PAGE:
Various units and observers from USA, Australia, UAE, Bangladesh, China, Indonesia, UK, Italy, Japan, Malaysia and Sri Lanka will take part in the AMAN 2013 too. Currently TCG Gökova is attached to NATO’s SNMG-2 naval task force which conducts anti piracy operations on Gulf of Aden.

Greek Diaspora In USA Wants To Block Transfer Of Warships To Turkey (Part III)

As far as I understand the working of the US law making processes, the bill called “Naval Vessel Transfer Act of 2012″ which was introduced to the US House of Representatives in December failed to be voted by the US Senate before the end of the year 2012 and before the end of the 112th Congress.

I do not know if it is possible to reintroduce a similar bill in the 113th Congress, but should that not happen then the deal of granting Turkey two Perry class frigates is off the table.

The HALC is patting its own shoulders for their success of stooping “the transfer” of these ships. I would like to remind that Turkey was offered Perry class frigates before without an Greek blockade and refused to take the ships.

As I have written before, if the bill would become a law, it would only authorize the US President to transfer vessels to foreign countries. This does not mean that the foreign countries would pick these ships. While these ships were granted for free there would be a hefty price tag attached to the ships to bring them to the level of the existing Gabya (Perry) class frigates in Turkish Navy.

Lastly, these transfers are job creators here at home. Each frigate transferred will require 40 to $80 million of repair and refurbishment. This represents economic benefit to the United States through labor and services during the transfer process, as well as the potential for millions more in follow-on services, equipment, and training. According to estimates from U.S. sources, each frigate transfer creates or sustains approximately 100 shipyard jobs and 50 services jobs in the U.S. for approximately 6 months. Performing this ship transfer work in domestic shipyards that perform U.S. Navy overhauls and repairs lowers the cost of U.S. Navy maintenance by spreading costs over a wider base. The end result is an overall lower cost to our U.S. Navy and thus for the American taxpayer.

The influential naval journalist Mr.Christopher P. Cavas has written an informative article about this subject with some very sharp observations.

Having failed to produce timely defense spending bills or avoid a chaotic end to a year-long march toward sequestration, the recently-deceased 112th Congress also failed to approve a normally prosaic measure allowing the transfers of old U.S. Navy ships to friendly navies.

Failure of the transfer bill means the Navy will now need to spend millions of dollars, U.S. ship repairers won’t get a hefty dose of foreign work, and allied countries won’t have the chance — at least for now — to avail themselves of surplus U.S. Navy warships.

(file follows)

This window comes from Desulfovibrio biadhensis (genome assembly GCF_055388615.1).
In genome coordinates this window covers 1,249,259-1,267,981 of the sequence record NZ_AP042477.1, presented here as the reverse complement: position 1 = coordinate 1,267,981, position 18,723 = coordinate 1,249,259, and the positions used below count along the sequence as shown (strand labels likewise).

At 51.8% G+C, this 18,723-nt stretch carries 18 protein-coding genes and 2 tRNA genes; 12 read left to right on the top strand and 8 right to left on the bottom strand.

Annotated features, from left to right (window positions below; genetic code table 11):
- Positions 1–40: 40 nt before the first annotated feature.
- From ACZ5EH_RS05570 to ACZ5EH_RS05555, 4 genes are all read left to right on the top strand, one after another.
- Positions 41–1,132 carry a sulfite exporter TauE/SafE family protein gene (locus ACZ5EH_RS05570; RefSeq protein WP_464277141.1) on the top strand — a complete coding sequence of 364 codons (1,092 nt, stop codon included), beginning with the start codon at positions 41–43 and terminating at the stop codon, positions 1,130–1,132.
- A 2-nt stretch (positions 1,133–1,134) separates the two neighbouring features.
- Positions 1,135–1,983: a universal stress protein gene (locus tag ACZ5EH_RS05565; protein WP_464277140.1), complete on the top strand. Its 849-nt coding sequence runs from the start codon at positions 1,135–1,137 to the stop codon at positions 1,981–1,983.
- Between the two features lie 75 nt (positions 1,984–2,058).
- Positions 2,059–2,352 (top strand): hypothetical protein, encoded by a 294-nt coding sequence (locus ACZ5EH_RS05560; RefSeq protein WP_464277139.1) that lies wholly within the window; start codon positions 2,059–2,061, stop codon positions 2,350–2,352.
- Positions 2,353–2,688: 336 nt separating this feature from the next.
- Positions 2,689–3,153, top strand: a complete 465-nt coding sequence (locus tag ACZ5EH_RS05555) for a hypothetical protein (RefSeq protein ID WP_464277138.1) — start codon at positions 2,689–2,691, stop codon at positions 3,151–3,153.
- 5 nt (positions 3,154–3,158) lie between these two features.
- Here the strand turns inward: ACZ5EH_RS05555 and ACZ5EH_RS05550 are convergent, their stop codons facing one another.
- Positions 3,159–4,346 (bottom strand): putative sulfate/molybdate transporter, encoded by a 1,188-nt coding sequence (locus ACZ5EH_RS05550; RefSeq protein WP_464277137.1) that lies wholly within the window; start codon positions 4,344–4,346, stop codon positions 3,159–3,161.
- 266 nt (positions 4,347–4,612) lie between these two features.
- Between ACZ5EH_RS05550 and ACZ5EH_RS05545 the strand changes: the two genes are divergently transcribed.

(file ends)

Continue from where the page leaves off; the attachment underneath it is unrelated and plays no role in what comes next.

At issue is the Naval Vessel Transfer Act of 2012, a short, straightforward bill that lays out, by name and hull number, which ships the U.S. wants to transfer, what countries they would go to, and the terms of the transfer — loan, grant or sale. The measure long was a regular part of the annual defense authorization bills, but for the past few years has been submitted separately in order to give congressional foreign relations committees a chance to consider them.

This year’s proposal, to transfer 10 Oliver Hazard Perry-class to Mexico, Taiwan, Thailand and Turkey, was sent to Capitol Hill on June 4 and referred to the House Foreign Affairs Committee. There it languished for nearly seven months until New Year’s Eve when — only because Congress was in session to debate the so-called fiscal cliff situation — it was brought to the floor of the House for debate and a vote.

In remarks Dec. 31 to introduce the bill, Rep. Ileana Ros-Lehtinen, R-Fla., chairman of the committee, noted concerns about the deterioration in Turkish-Israeli relations. But she also commented on Turkey’s support for coalition anti-piracy and NATO operations.

Each frigate transferred, Ros-Lehtinen said, will require $40 million to $80 million in repairs and refurbishment, money spent almost entirely in the U.S. Each ship also, she added, has “the potential for millions more in follow-on services, equipment, and training.”

Without the transfers, Ros-Lehtinen said, the alternative “is to place the decommissioned ships into cold storage or have them be sunk. Navy funding is required for both the storage and the sinking option.”

The cost to inactivate each ship, according the Naval Sea Systems Command, is about $1.1 million, with annual maintenance costs of about $30,000.

Rendering the ships environmentally safe for recycling or sinking also would bring a hefty price tag.

If the bill “Naval Vessel Transfer Act of 2012″ was really stalled by the Hellenic American Leadership Council, to prevent Turkey being granted ships Turkish Navy does not need or want, this action have cost American tax payers $411 million to $811 millions.  I am not surprised at all. After all “Pyrrhic victory” is a Greek invention.